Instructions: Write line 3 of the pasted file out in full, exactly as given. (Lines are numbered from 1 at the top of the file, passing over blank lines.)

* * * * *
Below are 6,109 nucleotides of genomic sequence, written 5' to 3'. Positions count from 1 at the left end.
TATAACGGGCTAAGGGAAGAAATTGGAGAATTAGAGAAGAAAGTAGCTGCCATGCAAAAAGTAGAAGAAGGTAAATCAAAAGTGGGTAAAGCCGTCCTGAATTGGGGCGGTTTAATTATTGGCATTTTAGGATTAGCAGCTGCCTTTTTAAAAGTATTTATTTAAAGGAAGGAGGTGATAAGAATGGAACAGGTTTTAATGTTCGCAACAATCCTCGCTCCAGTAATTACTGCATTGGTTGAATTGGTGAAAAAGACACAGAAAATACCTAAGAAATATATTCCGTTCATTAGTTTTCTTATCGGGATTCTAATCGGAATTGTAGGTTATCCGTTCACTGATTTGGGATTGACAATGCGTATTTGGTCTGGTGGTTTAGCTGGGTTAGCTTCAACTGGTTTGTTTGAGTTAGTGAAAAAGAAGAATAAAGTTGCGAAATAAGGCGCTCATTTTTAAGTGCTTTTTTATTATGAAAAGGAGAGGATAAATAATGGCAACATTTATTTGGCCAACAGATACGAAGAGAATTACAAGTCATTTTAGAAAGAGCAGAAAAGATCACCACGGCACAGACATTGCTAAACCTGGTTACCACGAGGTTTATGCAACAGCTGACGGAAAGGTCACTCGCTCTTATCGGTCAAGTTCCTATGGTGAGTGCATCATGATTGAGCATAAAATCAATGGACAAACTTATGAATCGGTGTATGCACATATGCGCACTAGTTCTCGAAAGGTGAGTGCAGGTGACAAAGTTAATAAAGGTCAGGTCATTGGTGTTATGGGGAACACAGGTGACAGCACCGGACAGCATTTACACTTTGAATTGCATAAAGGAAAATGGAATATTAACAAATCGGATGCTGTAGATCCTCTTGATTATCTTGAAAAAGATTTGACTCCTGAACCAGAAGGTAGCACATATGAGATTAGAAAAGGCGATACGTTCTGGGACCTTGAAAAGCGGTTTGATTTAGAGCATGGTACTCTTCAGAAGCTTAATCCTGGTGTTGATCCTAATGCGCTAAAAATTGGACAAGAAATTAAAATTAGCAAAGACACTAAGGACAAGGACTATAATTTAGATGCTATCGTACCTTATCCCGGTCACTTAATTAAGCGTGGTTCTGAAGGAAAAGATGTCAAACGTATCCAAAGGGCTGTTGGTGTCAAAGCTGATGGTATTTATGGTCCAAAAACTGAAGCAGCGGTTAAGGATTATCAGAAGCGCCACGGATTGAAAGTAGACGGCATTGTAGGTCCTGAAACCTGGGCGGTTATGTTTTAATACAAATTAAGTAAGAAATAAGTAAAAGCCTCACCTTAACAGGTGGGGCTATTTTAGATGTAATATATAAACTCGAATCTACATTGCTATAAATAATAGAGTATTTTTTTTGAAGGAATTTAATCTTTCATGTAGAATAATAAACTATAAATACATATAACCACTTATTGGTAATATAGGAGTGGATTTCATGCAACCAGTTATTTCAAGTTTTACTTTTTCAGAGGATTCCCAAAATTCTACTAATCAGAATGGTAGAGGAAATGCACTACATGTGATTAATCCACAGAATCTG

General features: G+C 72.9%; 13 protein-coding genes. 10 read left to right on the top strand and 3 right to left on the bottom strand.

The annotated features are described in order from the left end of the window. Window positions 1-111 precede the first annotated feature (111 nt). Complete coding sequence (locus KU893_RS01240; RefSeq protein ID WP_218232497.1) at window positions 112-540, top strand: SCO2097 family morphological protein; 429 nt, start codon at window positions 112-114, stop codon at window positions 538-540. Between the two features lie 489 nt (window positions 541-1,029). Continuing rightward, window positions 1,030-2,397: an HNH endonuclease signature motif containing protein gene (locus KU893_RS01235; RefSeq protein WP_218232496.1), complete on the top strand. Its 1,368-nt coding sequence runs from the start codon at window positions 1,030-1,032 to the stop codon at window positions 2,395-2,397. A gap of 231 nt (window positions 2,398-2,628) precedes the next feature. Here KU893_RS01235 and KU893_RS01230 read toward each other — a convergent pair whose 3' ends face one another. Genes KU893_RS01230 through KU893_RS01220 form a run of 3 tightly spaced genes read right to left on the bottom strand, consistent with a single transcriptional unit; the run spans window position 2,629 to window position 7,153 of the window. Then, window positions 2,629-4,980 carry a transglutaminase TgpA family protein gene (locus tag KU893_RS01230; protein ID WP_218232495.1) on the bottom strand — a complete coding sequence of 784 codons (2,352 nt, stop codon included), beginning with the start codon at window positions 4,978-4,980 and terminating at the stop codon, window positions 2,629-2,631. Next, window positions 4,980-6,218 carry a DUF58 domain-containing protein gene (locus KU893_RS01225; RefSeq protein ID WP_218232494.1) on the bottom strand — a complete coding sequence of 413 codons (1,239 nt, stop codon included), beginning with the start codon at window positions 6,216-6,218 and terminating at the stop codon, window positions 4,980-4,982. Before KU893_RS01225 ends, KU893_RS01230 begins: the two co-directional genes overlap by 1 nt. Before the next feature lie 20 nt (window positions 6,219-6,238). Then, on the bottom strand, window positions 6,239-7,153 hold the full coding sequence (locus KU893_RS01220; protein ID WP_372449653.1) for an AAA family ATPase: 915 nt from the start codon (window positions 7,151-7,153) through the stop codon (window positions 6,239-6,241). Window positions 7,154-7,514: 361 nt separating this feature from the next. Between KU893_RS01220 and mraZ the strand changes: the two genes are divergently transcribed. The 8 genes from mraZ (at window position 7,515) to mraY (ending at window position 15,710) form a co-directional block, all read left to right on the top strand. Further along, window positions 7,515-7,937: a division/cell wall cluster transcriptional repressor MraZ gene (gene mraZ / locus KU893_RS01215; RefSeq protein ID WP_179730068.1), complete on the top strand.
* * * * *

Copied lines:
General features: G+C 72.9%; 13 protein-coding genes. 10 read left to right on the top strand and 3 right to left on the bottom strand.